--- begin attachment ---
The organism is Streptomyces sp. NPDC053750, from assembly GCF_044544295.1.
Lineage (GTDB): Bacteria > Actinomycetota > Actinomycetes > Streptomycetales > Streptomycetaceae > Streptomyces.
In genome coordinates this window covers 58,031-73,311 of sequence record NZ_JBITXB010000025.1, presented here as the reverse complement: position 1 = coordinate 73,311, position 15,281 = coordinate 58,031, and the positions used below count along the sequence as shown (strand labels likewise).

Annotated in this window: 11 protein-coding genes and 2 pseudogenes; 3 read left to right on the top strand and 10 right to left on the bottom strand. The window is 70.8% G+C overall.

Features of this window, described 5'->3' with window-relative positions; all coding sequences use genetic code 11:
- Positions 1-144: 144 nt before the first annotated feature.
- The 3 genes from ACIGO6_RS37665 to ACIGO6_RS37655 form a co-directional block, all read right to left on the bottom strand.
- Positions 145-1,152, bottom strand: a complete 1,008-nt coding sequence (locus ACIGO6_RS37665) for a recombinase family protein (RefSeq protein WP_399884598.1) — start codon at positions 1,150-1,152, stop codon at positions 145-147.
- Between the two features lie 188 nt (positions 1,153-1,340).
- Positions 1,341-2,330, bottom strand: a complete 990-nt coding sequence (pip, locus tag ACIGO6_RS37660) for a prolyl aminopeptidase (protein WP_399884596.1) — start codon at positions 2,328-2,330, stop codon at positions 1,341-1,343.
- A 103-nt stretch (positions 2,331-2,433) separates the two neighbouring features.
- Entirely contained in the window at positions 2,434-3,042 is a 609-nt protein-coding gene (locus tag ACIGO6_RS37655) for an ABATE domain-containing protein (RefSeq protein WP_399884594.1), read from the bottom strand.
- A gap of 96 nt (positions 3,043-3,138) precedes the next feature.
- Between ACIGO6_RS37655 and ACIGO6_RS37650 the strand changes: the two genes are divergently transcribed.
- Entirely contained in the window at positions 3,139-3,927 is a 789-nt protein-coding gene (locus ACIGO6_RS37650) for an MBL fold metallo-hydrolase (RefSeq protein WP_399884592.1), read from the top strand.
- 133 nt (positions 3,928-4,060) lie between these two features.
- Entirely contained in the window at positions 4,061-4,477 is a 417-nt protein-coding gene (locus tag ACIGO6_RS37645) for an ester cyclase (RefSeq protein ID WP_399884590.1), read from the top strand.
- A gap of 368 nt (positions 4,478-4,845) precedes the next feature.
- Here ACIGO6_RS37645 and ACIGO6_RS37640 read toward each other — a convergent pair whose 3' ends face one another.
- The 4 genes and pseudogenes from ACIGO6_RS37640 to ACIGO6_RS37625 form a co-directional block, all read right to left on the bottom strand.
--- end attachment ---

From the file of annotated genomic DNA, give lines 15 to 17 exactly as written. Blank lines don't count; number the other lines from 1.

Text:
- Entirely contained in the window at positions 3,139-3,927 is a 789-nt protein-coding gene (locus ACIGO6_RS37650) for an MBL fold metallo-hydrolase (RefSeq protein WP_399884592.1), read from the top strand.
- 133 nt (positions 3,928-4,060) lie between these two features.
- Entirely contained in the window at positions 4,061-4,477 is a 417-nt protein-coding gene (locus tag ACIGO6_RS37645) for an ester cyclase (RefSeq protein ID WP_399884590.1), read from the top strand.